PITTSFIELD, MASS.- The Berkshire Museum
is taking legal action today to end delays now blocking a trial that would allow a Superior Court judge to examine and resolve issues surrounding the proposed sale of artwork needed to secure the museums financial future.
Lawyers for the museum are requesting that the Massachusetts Appeals Court lift a stay that has stopped all legal action in the case. Attorney General Maura Healey had previously requested an injunction to stop the sale only. The museums filing does not challenge the injunction stopping the sale, only the stay on legal action so that these issues can be resolved in a trial.
In an Emergency Motion filed today to lift the stay and allow legal action to proceed, lawyers for the museum write: The Attorney General ...had not asked for such an extraordinary measure, much less cited any authority that would allow the Single Justice [of the Appeals Court] to issue it...
No party to the case had sought such a stay when the Single Justice issued it; no statute or rule authorized the Single Justice to impose a stay; and every day the stay order remains in place causes harm to the Museum, which is being deprived of its right to prompt adjudication of the claims the AGO [Attorney Generals Office] has brought against it. This delay comes at a severe cost: the Museums precarious financial position must be addressed immediately, and resolution of the AGOs now-stayed claims is the only impediment to the implementation of a carefully-considered plan that would provide the Museum with an urgently-needed infusion of funds.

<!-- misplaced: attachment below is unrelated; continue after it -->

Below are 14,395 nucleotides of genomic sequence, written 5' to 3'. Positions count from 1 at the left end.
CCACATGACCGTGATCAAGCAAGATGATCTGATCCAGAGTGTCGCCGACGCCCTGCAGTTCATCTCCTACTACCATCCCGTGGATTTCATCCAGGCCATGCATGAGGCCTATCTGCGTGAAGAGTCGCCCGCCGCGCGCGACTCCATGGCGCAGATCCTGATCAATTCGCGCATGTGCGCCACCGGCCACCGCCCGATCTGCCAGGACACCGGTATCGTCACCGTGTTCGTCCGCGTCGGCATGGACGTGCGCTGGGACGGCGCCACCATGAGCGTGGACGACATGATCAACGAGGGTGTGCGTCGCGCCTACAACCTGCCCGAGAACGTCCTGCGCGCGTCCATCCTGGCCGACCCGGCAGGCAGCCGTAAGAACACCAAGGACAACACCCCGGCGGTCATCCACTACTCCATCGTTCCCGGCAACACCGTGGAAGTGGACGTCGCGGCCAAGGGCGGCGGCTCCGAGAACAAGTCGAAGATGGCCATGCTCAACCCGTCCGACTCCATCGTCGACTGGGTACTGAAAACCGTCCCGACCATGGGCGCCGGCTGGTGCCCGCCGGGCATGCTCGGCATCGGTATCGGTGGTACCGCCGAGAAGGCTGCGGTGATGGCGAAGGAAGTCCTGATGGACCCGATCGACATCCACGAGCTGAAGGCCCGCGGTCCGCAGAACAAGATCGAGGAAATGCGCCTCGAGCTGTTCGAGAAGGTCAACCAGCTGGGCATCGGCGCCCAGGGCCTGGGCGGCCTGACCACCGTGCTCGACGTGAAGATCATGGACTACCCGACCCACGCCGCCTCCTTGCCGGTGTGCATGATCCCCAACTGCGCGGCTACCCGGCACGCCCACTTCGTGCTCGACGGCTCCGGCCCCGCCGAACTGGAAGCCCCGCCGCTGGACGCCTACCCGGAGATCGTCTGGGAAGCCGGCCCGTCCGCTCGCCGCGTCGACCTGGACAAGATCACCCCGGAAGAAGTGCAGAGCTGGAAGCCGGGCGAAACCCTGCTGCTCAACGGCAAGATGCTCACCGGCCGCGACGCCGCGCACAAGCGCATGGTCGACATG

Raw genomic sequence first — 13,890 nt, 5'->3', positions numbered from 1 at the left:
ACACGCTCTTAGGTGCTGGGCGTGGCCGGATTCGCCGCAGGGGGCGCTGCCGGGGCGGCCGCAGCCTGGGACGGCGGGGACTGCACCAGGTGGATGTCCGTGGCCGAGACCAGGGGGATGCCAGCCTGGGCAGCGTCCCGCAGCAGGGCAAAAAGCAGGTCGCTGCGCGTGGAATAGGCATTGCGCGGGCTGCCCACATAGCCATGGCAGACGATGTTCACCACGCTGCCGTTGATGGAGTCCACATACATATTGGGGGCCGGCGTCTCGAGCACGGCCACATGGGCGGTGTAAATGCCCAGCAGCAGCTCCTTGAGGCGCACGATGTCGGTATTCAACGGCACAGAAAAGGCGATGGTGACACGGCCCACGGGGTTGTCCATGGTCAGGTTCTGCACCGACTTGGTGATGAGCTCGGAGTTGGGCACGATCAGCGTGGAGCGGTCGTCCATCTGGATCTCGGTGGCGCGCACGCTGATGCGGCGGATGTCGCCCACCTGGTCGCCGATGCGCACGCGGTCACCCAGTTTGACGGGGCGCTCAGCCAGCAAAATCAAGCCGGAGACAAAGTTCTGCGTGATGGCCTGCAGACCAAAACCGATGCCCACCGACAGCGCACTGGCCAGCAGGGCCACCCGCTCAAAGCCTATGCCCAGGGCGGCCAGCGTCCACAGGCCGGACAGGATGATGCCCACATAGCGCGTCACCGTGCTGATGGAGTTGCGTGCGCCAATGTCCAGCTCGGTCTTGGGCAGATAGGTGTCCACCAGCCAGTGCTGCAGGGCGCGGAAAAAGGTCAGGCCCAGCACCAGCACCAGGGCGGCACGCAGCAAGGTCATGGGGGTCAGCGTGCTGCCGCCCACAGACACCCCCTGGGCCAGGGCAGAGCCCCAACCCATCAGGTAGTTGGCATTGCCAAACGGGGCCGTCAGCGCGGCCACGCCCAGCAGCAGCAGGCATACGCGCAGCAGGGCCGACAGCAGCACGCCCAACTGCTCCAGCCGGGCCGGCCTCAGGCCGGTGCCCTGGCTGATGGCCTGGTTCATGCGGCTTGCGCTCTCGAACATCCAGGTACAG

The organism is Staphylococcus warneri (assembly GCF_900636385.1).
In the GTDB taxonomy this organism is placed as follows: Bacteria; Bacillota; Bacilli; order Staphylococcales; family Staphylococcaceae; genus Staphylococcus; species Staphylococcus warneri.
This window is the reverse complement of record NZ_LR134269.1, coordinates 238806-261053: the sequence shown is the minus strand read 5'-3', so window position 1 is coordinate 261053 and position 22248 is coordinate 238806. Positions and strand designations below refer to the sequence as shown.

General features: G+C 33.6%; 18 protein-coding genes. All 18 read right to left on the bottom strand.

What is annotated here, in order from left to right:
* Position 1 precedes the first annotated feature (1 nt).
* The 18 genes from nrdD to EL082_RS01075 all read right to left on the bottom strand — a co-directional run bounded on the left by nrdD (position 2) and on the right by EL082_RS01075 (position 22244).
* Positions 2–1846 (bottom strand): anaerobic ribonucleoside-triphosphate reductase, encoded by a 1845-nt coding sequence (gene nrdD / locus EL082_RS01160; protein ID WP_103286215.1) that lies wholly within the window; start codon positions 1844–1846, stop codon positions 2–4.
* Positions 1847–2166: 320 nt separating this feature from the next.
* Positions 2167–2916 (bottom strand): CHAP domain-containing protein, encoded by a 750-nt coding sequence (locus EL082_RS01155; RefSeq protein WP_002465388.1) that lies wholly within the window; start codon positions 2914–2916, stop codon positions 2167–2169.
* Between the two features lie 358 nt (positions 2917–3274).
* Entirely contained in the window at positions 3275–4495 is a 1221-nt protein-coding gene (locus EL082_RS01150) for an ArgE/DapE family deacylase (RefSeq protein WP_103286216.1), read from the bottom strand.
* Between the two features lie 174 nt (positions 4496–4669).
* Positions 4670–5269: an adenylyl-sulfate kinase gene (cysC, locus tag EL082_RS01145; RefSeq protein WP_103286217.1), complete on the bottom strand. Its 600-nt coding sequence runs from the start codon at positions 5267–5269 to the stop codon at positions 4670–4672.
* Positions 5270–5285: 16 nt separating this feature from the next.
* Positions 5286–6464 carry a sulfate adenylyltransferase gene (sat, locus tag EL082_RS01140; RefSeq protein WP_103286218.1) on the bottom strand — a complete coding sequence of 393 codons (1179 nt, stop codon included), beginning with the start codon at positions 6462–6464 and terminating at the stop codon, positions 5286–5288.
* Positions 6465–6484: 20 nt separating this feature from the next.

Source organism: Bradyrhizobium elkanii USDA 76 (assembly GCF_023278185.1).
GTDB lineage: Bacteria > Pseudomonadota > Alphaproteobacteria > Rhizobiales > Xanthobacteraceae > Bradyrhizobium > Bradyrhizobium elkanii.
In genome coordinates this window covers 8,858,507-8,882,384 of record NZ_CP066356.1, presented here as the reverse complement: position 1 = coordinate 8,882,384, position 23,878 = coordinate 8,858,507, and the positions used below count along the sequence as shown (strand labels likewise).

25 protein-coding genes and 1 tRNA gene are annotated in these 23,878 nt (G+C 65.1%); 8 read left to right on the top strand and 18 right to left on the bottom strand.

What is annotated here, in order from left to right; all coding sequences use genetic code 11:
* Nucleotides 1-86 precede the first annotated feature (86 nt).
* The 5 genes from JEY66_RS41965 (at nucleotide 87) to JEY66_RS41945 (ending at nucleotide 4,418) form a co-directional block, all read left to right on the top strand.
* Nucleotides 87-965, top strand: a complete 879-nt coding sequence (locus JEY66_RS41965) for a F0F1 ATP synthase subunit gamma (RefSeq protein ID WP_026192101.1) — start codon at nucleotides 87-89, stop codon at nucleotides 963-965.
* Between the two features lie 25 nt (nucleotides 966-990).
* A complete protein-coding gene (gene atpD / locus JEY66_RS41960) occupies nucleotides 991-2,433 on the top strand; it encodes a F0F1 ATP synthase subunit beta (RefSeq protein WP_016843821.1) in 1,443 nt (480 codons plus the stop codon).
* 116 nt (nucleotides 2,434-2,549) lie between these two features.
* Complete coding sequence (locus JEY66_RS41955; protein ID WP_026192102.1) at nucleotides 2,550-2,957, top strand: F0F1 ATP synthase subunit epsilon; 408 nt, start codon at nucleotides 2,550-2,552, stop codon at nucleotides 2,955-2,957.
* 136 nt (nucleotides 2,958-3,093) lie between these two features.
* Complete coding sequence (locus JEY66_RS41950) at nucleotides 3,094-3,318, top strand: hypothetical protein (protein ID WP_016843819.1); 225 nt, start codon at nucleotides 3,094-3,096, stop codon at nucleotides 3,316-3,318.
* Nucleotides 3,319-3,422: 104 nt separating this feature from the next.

The legal motion also notes the decision of Superior Court Judge John A. Agostini to allow the sale to proceed:
On November 7, the Superior Court denied the AGOs motion, finding that the AGOs four-month investigation has uncovered no evidence of bad faith, no conflict of interest, no breach of loyalty, no express gift restrictions, and yielded unconvincing evidence of implied gift restrictions or a breach of reasonable care during a two-year decision-making process.
The motion also notes the responsiveness of the museum to the Attorney Generals requests for information, even though those requests exceed the scope of the Attorney Generals authority.
The AGO has submitted to the Museum further requests that have increased in burden and decreased in relevance, the motion states, noting ...the AGO requested fourteen categories of documents, including [a]ll documents related to any deaccessioning of art undertaken by the Berkshire Museum in its 114-year history, and biographical information about every individual who has served on the Museums 22-member Board since 2010. The Museum has devoted enormous time and energy to facilitating the swift completion of the AGOs review...